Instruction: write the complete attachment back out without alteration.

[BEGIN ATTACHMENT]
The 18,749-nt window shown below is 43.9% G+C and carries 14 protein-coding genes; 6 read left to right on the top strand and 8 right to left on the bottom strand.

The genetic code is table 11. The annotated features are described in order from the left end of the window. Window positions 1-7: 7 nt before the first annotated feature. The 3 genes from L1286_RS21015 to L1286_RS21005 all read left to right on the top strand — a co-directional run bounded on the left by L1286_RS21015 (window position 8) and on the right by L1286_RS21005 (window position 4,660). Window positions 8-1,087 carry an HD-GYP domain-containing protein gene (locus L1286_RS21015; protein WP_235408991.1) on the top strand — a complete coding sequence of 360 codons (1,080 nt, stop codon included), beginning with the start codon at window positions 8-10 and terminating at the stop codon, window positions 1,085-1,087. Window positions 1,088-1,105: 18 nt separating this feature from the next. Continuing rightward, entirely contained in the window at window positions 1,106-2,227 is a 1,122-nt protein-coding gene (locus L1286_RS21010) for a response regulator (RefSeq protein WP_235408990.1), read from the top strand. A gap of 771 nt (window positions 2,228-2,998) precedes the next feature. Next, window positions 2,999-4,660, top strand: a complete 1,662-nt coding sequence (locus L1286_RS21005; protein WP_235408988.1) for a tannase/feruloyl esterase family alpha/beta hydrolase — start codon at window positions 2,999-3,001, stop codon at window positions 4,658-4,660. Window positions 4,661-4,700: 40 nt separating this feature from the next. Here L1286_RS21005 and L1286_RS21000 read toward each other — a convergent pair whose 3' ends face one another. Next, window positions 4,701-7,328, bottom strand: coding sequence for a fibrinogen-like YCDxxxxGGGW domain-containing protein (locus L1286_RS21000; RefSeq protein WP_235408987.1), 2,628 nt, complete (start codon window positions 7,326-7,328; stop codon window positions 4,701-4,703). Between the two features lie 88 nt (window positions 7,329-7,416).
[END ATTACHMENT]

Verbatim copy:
The 18,749-nt window shown below is 43.9% G+C and carries 14 protein-coding genes; 6 read left to right on the top strand and 8 right to left on the bottom strand.

The genetic code is table 11. The annotated features are described in order from the left end of the window. Window positions 1-7: 7 nt before the first annotated feature. The 3 genes from L1286_RS21015 to L1286_RS21005 all read left to right on the top strand — a co-directional run bounded on the left by L1286_RS21015 (window position 8) and on the right by L1286_RS21005 (window position 4,660). Window positions 8-1,087 carry an HD-GYP domain-containing protein gene (locus L1286_RS21015; protein WP_235408991.1) on the top strand — a complete coding sequence of 360 codons (1,080 nt, stop codon included), beginning with the start codon at window positions 8-10 and terminating at the stop codon, window positions 1,085-1,087. Window positions 1,088-1,105: 18 nt separating this feature from the next. Continuing rightward, entirely contained in the window at window positions 1,106-2,227 is a 1,122-nt protein-coding gene (locus L1286_RS21010) for a response regulator (RefSeq protein WP_235408990.1), read from the top strand. A gap of 771 nt (window positions 2,228-2,998) precedes the next feature. Next, window positions 2,999-4,660, top strand: a complete 1,662-nt coding sequence (locus L1286_RS21005; protein WP_235408988.1) for a tannase/feruloyl esterase family alpha/beta hydrolase — start codon at window positions 2,999-3,001, stop codon at window positions 4,658-4,660. Window positions 4,661-4,700: 40 nt separating this feature from the next. Here L1286_RS21005 and L1286_RS21000 read toward each other — a convergent pair whose 3' ends face one another. Next, window positions 4,701-7,328, bottom strand: coding sequence for a fibrinogen-like YCDxxxxGGGW domain-containing protein (locus L1286_RS21000; RefSeq protein WP_235408987.1), 2,628 nt, complete (start codon window positions 7,326-7,328; stop codon window positions 4,701-4,703). Between the two features lie 88 nt (window positions 7,329-7,416).